The crystal structure of [Tc(CO)6]ClO4 contains one symmetrically independent Tc+ cation octahedrally coordinated by six carbon atoms (Figs. 1, 2). The Tc—C=O fragments are linear to within 3°. The coordination polyhedron of technetium in the [Tc(CO)6]+ cation is close to an ideal octahedron, with the bond angles between cis-CO groups equal to 90° (within ±1.5°) and the Tc–C bond lengths in the range of 2.025–2.029 Å. These distances are significantly (by 0.1–0.15 Å) longer than the Tc–C distances in trans-OC–Tc–σ donor fragments, e.g.: [TcI(CO)5](Tc–Ctrans-I) 1.938 (Grigor'ev et al., 1997a), [TcI(CO)4]2 (Tc–Ctrans-I) 1.89–1.92 (Grigor'ev et al., 1997b), [TcCl(CO)3]4 1.903 (Baturin et al., 1994a), [TcBr(CO)3(en)] 1.882–1.889 (Baturin et al., 1994b), [Tc(OH)(CO)3]4 1.886–1.905 Å (Alberto et al., 1998). At the same time, they are only slightly longer than the Tc–C distances in trans-OC–Tc–π acceptor fragments of other structurally examined complexes (π acceptor is another CO group, PPh3, or ButNC): [Tc(CO)5(ButNC)]ClO4 1.999–2.022 (Miroslavov et al., 2008b), [Tc(CO)5(PPh3)]CF3SO3 1.985–2.019 (Alberto et al., 1998) (in these two compounds, the lengths of the equatorial and axial Tc–CO bonds are similar), [fac-Tc(CO)3(ButNC)3]NO3 1.963–1.975 (Alberto et al., 1996) [TcI(CO)5] (Tc–C~trans-CO~) 2.015 (Grigor'ev et al., 1997a), [TcI(CO)4]2 (Tc–Ctrans-CO) 1.98–2.01 Å (Grigor'ev et al., 1997b). The large difference between the Tc–CO bond lengths in cases when the transposition to the CO group is occupied by a π acceptor or a σ donor can be attributed to the trans effect (competition between the π acceptors arranged trans to each other for the same occupied d orbital of the metal ion). A certain cis effect, however, also takes place, because the Tc–CO bonds in the [Tc(CO)6]+ cation are somewhat longer than the Tc–CO bonds in trans-OC–Tc–CO fragments of complexes containing in cis positions ligands that are σ donors or π acceptors weaker than CO.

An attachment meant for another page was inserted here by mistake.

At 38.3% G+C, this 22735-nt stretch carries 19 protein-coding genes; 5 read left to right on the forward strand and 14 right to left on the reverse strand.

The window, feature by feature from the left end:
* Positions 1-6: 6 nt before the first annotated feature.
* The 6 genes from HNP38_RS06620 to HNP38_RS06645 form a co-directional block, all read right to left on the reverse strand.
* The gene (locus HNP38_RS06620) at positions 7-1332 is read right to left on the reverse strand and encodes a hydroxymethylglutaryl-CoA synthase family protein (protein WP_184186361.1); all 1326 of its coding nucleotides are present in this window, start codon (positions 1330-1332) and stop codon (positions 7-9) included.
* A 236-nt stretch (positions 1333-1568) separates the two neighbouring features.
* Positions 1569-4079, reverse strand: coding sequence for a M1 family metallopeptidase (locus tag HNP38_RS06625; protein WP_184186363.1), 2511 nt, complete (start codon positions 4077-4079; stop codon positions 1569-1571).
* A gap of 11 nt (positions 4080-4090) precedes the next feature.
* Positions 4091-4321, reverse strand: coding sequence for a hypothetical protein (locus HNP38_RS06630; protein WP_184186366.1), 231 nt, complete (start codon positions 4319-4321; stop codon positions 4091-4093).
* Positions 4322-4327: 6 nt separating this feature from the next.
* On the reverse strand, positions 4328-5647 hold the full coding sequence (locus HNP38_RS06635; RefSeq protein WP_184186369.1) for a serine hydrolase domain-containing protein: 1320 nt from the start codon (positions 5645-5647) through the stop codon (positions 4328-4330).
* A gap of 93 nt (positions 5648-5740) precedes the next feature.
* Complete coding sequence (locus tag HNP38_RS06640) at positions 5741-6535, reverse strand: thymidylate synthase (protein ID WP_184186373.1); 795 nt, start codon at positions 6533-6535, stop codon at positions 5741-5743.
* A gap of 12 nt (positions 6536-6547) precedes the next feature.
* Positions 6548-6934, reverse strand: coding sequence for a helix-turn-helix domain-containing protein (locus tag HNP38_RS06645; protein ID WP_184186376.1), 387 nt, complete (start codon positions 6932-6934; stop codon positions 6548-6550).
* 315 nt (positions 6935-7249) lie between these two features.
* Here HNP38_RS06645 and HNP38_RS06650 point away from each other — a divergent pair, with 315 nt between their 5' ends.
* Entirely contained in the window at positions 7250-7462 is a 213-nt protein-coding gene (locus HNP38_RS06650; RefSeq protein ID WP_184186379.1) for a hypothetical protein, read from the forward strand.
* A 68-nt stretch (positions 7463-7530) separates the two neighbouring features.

The Cl atom in the structure of [Tc(CO)6]ClO4 is tetrahedrally coordinated by four O atoms (mean Cl–O distance is 1.403 Å). The perchlorate anion is disordered over two crystallographically equivalent half-occupied positions (Fig. 2) with the total site-occupation factor (s.o.f.) equal to 1.0. The central atoms of [Tc(CO)6]+ octahedra and [ClO4]- tetrahedra (Tc and Cl respectively) form a distorted NaCl-type lattice oriented along aNaCl [110], bNaCl [10–1], cNaCl [-110] (Fig. 3).


Fig. 1.
View of the [Tc(CO)6]+cation (a) and one component of the disordered perchlorate anion (b) in the structure of [Tc(CO)6]ClO4. Thermal ellipsoids are drawn at the 50% probability level.
Fig. 2.
Crystal structure of [Tc(CO)6]ClO4. Tc atoms are dark-grey, O atoms are grey, Cl atoms are light-grey, and C atoms are white circles.
Fig. 3.
Relationship of title structure to NaCl structure.

Crystal data

[Tc(CO)6]ClO4F000 = 704
Mr = 366.42Dx = 2.152 Mg m3
Monoclinic, C2/cMo Kα radiation λ = 0.71073 Å
Hall symbol: -C 2ycCell parameters from 5446 reflections
a = 13.227 (4) Åθ = 2.0–29.6º